SAIC Motor, one of China’s leading automakers, says it has built “the world’s largest” and most advanced hydrogen station in the Shanghai Chemical Industry Park.
The station, which covers an area of 8,000 square meters, can refuel 20 of SAIC Motor’s hydrogen fuel cell vehicles for demonstrative purposes. It can also provide commercial refueling services to vehicles made by other manufacturers, with 20,000 tons of hydrogen available each day.
Geely, which is headquartered in Huangzhou, about a 1.5-hour drive away from Shanghai, recently launched a hydrogen fuel cell bus which consumes 7.5 kilograms of hydrogen to travel 100 kilometers.
Experts expected China to put 10,000 fuel cell vehicles on road by 2020, along with 100 hydrogen stations. In March, the government slashed state subsidies for pure electric vehicles by 50%, but only trimmed 20% of subsidies for hydrogen fuel cell vehicles.
A total of 273 hydrogen fuel cell vehicles were sold in China in the first quarter of this year, according to Chinese media outlet Yicai, citing data compiled by the China Association of Automobile Manufacturers. At the end of 2018, there were only 24 hydrogen stations in the country. Most were used for demonstrative purposes and not put into commercial operation.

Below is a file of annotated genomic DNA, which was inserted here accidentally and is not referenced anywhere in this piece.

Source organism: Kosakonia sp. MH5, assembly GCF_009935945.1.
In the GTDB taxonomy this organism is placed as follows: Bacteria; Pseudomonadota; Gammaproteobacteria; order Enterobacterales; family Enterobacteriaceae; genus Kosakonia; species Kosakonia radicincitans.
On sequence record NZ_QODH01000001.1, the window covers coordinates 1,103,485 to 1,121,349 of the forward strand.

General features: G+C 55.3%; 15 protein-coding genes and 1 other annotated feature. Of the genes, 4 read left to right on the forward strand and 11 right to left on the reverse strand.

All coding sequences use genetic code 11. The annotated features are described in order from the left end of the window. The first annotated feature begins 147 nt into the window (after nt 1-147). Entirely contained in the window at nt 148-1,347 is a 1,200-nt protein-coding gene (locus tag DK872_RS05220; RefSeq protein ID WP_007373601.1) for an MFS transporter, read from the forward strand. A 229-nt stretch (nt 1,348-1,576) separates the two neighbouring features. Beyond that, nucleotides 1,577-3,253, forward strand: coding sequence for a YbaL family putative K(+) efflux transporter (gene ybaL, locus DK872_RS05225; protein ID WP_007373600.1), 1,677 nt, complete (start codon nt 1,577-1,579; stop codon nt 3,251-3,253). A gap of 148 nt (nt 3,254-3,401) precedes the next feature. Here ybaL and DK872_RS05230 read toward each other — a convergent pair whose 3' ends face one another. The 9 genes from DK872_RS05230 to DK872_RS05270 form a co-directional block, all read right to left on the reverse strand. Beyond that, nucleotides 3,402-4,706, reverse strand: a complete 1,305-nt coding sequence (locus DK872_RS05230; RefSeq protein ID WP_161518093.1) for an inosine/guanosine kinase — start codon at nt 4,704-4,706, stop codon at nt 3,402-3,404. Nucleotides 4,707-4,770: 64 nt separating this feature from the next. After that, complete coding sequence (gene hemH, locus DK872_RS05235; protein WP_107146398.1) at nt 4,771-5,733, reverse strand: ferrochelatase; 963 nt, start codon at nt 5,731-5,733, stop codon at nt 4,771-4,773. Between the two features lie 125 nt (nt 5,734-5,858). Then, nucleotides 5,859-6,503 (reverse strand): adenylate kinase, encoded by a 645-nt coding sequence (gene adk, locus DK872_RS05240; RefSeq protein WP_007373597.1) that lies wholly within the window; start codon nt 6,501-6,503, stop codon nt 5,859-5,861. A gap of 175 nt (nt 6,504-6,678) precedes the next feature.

At the station’s launch ceremony, SAIC Motor also showed off its hydrogen fuel cell vehicle lineup, including the multiple purpose vehicle model G20 FC and a bus model FCV 80 and a sedan model Roewe 950.
SAIC has a fleet of 400 model FCV 80 buses, which have a dual battery system with lithium and hydrogen fuel cell batteries, serving passengers in Shanghai, Foshan, and Fushun, which is in the Northeastern part of China where it gets very cold. Hydrogen fuel cell batteries are meant to perform well in cold climates, where lithium batteries can fail.
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